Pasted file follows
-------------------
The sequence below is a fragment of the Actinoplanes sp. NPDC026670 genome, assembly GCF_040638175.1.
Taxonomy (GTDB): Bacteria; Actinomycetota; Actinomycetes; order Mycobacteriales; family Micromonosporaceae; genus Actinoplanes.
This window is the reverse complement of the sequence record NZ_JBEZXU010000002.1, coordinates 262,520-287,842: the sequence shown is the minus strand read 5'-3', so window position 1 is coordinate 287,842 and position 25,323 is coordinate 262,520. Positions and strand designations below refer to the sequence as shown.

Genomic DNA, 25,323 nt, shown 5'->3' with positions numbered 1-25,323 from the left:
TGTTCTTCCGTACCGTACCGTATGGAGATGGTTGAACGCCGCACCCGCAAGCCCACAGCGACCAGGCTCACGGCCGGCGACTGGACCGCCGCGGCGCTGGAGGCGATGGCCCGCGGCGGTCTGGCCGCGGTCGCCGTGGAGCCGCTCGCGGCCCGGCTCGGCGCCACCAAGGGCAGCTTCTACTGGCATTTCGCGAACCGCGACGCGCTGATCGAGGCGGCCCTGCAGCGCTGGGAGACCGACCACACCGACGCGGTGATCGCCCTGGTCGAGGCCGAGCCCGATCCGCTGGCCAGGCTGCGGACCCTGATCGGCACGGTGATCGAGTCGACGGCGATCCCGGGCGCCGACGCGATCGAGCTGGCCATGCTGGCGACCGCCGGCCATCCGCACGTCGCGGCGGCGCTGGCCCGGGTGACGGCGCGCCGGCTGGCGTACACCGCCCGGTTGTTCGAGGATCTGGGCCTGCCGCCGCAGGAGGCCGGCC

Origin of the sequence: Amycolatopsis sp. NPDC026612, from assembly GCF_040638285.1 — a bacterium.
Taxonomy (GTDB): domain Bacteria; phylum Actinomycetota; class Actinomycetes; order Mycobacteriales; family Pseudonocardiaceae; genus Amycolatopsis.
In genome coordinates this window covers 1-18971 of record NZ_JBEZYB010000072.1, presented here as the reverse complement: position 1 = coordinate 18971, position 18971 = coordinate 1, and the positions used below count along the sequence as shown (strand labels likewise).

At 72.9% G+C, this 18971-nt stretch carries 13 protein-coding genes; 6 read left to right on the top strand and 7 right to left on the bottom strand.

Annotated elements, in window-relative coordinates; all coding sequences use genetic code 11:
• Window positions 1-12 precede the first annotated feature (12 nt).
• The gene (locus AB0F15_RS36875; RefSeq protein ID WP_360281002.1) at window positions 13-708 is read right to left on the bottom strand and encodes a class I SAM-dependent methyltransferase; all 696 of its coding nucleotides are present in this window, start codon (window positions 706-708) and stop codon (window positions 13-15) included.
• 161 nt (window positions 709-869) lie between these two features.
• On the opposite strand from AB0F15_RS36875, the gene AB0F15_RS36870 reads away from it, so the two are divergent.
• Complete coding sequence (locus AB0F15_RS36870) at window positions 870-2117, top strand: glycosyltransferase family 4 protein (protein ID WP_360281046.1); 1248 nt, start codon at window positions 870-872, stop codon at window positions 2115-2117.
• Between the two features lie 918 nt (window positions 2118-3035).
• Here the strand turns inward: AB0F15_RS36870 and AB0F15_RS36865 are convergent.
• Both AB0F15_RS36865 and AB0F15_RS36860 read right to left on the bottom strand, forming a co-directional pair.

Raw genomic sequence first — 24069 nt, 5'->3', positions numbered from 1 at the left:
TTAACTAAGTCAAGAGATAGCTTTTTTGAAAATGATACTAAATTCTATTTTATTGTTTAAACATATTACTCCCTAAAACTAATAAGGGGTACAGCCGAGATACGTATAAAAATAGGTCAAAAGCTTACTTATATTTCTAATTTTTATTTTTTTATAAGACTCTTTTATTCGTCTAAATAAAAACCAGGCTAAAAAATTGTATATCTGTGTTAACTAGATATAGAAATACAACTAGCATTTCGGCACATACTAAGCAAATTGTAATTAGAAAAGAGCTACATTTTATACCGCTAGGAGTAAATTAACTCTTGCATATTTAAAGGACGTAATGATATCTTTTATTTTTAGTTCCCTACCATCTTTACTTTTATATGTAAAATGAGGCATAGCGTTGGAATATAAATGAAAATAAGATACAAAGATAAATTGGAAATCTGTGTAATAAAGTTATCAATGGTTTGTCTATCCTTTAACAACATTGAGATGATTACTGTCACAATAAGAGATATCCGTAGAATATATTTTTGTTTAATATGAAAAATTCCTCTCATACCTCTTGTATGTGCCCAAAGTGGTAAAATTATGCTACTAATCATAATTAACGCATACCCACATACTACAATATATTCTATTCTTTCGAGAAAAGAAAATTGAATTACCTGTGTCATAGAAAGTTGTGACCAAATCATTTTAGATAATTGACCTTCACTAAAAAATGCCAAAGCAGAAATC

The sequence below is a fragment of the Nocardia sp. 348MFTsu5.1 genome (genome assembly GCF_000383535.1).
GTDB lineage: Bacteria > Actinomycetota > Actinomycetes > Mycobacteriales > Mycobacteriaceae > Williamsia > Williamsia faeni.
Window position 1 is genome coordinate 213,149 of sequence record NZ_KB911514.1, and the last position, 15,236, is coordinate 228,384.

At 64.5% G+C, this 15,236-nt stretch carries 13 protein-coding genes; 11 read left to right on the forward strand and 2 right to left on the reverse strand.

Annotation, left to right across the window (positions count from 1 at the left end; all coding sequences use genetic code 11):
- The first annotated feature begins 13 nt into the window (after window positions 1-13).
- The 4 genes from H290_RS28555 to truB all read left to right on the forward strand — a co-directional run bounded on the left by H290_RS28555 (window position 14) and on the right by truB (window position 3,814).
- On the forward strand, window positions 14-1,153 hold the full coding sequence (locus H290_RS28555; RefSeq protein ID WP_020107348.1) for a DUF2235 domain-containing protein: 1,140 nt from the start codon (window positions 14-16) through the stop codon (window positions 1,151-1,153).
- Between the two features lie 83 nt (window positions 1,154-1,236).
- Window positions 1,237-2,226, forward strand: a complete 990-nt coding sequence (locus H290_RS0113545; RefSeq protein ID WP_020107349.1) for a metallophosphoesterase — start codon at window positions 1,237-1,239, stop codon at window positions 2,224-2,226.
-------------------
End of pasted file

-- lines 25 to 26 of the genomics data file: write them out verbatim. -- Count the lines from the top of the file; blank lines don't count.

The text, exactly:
Annotation, left to right across the window (positions count from 1 at the left end; all coding sequences use genetic code 11):
- The first annotated feature begins 13 nt into the window (after window positions 1-13).